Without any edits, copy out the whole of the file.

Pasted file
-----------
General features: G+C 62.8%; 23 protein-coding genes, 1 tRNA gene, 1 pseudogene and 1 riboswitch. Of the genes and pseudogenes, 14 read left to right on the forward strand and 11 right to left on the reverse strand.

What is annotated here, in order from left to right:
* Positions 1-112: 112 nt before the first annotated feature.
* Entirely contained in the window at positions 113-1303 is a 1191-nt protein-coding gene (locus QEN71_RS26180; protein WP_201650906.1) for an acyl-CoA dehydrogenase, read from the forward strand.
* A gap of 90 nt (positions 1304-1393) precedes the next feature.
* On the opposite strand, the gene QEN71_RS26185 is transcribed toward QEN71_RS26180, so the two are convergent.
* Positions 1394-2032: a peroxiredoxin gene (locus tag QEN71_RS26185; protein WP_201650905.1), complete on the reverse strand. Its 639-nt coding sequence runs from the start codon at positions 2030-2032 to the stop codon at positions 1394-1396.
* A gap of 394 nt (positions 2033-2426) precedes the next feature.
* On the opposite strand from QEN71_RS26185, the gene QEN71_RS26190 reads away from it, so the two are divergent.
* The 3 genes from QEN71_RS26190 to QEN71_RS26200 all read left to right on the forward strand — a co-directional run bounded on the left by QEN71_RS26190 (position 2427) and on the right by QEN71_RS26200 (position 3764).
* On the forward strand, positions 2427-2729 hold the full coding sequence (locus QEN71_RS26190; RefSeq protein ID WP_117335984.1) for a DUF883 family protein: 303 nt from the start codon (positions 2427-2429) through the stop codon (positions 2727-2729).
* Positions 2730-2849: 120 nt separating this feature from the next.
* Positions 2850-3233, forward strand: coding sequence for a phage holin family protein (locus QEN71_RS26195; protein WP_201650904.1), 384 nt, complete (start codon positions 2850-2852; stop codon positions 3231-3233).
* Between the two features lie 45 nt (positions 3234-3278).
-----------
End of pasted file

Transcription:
General features: G+C 62.8%; 23 protein-coding genes, 1 tRNA gene, 1 pseudogene and 1 riboswitch. Of the genes and pseudogenes, 14 read left to right on the forward strand and 11 right to left on the reverse strand.

What is annotated here, in order from left to right:
* Positions 1-112: 112 nt before the first annotated feature.
* Entirely contained in the window at positions 113-1303 is a 1191-nt protein-coding gene (locus QEN71_RS26180; protein WP_201650906.1) for an acyl-CoA dehydrogenase, read from the forward strand.
* A gap of 90 nt (positions 1304-1393) precedes the next feature.
* On the opposite strand, the gene QEN71_RS26185 is transcribed toward QEN71_RS26180, so the two are convergent.
* Positions 1394-2032: a peroxiredoxin gene (locus tag QEN71_RS26185; protein WP_201650905.1), complete on the reverse strand. Its 639-nt coding sequence runs from the start codon at positions 2030-2032 to the stop codon at positions 1394-1396.
* A gap of 394 nt (positions 2033-2426) precedes the next feature.
* On the opposite strand from QEN71_RS26185, the gene QEN71_RS26190 reads away from it, so the two are divergent.
* The 3 genes from QEN71_RS26190 to QEN71_RS26200 all read left to right on the forward strand — a co-directional run bounded on the left by QEN71_RS26190 (position 2427) and on the right by QEN71_RS26200 (position 3764).
* On the forward strand, positions 2427-2729 hold the full coding sequence (locus QEN71_RS26190; RefSeq protein ID WP_117335984.1) for a DUF883 family protein: 303 nt from the start codon (positions 2427-2429) through the stop codon (positions 2727-2729).
* Positions 2730-2849: 120 nt separating this feature from the next.
* Positions 2850-3233, forward strand: coding sequence for a phage holin family protein (locus QEN71_RS26195; protein WP_201650904.1), 384 nt, complete (start codon positions 2850-2852; stop codon positions 3231-3233).
* Between the two features lie 45 nt (positions 3234-3278).